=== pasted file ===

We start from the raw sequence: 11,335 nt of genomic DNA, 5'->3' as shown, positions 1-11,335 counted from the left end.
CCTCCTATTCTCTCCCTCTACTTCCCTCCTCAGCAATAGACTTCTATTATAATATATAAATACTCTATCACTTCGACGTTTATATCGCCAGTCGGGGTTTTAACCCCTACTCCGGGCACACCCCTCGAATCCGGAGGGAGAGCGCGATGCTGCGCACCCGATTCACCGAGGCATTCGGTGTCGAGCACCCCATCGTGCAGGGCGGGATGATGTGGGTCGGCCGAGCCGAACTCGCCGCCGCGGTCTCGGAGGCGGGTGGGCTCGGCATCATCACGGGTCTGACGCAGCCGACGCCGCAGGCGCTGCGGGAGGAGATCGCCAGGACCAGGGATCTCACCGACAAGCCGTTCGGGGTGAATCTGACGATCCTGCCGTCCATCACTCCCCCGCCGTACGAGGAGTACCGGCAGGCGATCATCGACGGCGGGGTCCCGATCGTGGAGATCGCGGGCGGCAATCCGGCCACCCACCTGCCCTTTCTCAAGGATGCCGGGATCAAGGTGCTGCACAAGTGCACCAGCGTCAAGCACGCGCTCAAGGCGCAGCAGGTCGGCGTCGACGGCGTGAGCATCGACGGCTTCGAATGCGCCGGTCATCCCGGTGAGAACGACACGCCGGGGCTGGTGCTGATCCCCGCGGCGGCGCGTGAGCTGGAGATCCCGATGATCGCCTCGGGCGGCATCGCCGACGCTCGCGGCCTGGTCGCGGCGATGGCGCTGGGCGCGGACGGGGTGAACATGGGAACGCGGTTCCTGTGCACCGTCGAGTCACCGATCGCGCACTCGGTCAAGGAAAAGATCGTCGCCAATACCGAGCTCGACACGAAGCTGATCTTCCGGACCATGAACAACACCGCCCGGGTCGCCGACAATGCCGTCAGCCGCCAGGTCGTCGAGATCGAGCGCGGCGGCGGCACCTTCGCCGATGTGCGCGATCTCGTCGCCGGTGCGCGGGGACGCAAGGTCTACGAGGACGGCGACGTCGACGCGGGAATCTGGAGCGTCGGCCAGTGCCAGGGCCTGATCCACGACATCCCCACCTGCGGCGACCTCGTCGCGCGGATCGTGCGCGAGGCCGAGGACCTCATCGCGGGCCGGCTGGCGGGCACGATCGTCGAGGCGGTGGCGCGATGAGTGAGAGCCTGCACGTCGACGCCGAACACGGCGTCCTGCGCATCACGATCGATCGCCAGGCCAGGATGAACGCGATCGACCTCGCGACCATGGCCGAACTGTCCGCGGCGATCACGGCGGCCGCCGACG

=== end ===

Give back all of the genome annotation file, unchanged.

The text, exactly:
We start from the raw sequence: 11,335 nt of genomic DNA, 5'->3' as shown, positions 1-11,335 counted from the left end.
CCTCCTATTCTCTCCCTCTACTTCCCTCCTCAGCAATAGACTTCTATTATAATATATAAATACTCTATCACTTCGACGTTTATATCGCCAGTCGGGGTTTTAACCCCTACTCCGGGCACACCCCTCGAATCCGGAGGGAGAGCGCGATGCTGCGCACCCGATTCACCGAGGCATTCGGTGTCGAGCACCCCATCGTGCAGGGCGGGATGATGTGGGTCGGCCGAGCCGAACTCGCCGCCGCGGTCTCGGAGGCGGGTGGGCTCGGCATCATCACGGGTCTGACGCAGCCGACGCCGCAGGCGCTGCGGGAGGAGATCGCCAGGACCAGGGATCTCACCGACAAGCCGTTCGGGGTGAATCTGACGATCCTGCCGTCCATCACTCCCCCGCCGTACGAGGAGTACCGGCAGGCGATCATCGACGGCGGGGTCCCGATCGTGGAGATCGCGGGCGGCAATCCGGCCACCCACCTGCCCTTTCTCAAGGATGCCGGGATCAAGGTGCTGCACAAGTGCACCAGCGTCAAGCACGCGCTCAAGGCGCAGCAGGTCGGCGTCGACGGCGTGAGCATCGACGGCTTCGAATGCGCCGGTCATCCCGGTGAGAACGACACGCCGGGGCTGGTGCTGATCCCCGCGGCGGCGCGTGAGCTGGAGATCCCGATGATCGCCTCGGGCGGCATCGCCGACGCTCGCGGCCTGGTCGCGGCGATGGCGCTGGGCGCGGACGGGGTGAACATGGGAACGCGGTTCCTGTGCACCGTCGAGTCACCGATCGCGCACTCGGTCAAGGAAAAGATCGTCGCCAATACCGAGCTCGACACGAAGCTGATCTTCCGGACCATGAACAACACCGCCCGGGTCGCCGACAATGCCGTCAGCCGCCAGGTCGTCGAGATCGAGCGCGGCGGCGGCACCTTCGCCGATGTGCGCGATCTCGTCGCCGGTGCGCGGGGACGCAAGGTCTACGAGGACGGCGACGTCGACGCGGGAATCTGGAGCGTCGGCCAGTGCCAGGGCCTGATCCACGACATCCCCACCTGCGGCGACCTCGTCGCGCGGATCGTGCGCGAGGCCGAGGACCTCATCGCGGGCCGGCTGGCGGGCACGATCGTCGAGGCGGTGGCGCGATGAGTGAGAGCCTGCACGTCGACGCCGAACACGGCGTCCTGCGCATCACGATCGATCGCCAGGCCAGGATGAACGCGATCGACCTCGCGACCATGGCCGAACTGTCCGCGGCGATCACGGCGGCCGCCGACG